Now she doesn’t care about the raised eyebrows or questions from her neighbors as she walks out of her house each morning. “Strength is here …” she taps her heart, “… inside this place. If it says you’re right, then nothing in the world should stop you.” Once suicidal, Sudevi is now full of life. Widowed women in the village come to her to learn how they can live as fully as she does.
Such courage these women show in defying the norms that restrict their being!
Are Rituals More Important Than Life Itself?
The lives of women such as Devki and Sudevi are so often determined by a host of norms, cultural practices or informal rules. Indeed, the entire journey of life – from before the birth of a child to the rituals following death – is gendered in ways that limit, dehumanize and brutalize women. None of these norms is based in law, but attempts to disregard them are often met with serious ridicule and exclusion from family and community. Anyone defying these norms must possess strong convictions and courage to withstand the fierce societal backlash.
Such norms and practices undermine the perceived value of women and girls, and normalize the idea that men and boys have a natural claim to superiority. These layers of discrimination and suppression often discourage women and girls from aspiring to reach their full potential.
Championing Gender Equality and Sustainable Development
The Sustainable Development Goals (SDGs) envision a world in which gender equality is a reality and women participate fully and meaningfully in all spheres of life. They also recognize the centrality of gender equality to achieving all 17 SDGs. Ending all forms of discrimination – including inequality of ownership of land and other assets – against all women and girls is an explicit target of the SDGs.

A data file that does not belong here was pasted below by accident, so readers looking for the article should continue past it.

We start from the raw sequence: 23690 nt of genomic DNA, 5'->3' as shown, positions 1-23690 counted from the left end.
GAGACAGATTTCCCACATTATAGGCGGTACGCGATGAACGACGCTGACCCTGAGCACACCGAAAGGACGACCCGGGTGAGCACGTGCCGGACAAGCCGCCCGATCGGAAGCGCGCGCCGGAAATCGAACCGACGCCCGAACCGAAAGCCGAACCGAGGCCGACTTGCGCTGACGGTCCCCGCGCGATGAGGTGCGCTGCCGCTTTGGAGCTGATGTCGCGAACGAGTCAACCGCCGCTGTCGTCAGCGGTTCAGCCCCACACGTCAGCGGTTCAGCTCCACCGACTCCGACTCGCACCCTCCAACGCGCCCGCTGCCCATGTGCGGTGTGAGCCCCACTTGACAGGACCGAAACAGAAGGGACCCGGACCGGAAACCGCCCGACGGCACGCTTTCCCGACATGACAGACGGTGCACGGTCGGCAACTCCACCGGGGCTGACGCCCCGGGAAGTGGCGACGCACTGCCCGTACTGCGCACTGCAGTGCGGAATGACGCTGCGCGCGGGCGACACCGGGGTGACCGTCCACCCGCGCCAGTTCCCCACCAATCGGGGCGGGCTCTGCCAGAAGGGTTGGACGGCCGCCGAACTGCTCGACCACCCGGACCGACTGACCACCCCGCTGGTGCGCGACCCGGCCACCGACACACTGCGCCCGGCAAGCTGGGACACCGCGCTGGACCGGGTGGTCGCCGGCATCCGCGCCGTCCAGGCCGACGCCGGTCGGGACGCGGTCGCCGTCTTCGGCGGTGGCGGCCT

On paper, there are many pieces of legislation in India that mandate equality among men and women in several spheres, including ownership of land, equality of pay and a life free from violence. That all of these are far from being translated into reality is no secret. Deep-seated cultural norms pose a significant challenge, since they determine the mindsets of the policymakers as well as those responsible for implementing them.
At Landesa, we work to overcome the barriers that women encounter by supporting the development of progressive laws and policies and the awareness-building and sensitization activities necessary to ensure they’re successfully adopted on the ground. By taking action to correct social norms that undermine women’s agency and access to opportunity for social and economic empowerment, we can begin to bridge the gap between policy and practice that still exists in many parts of the world.
Maya Angelou said, “Each time a woman stands up for herself, without knowing it possibly, without claiming it, she stands up for all women.” It is thus important to encourage and recognize the contribution of each Devki and Sudevi in uplifting all women. They are the role models who defy discriminatory norms through their indomitable spirit. Equally important – we must create opportunities for more Devkis and Sudevis all around us.
This blog originally appeared on Women’s Advancement Deeply.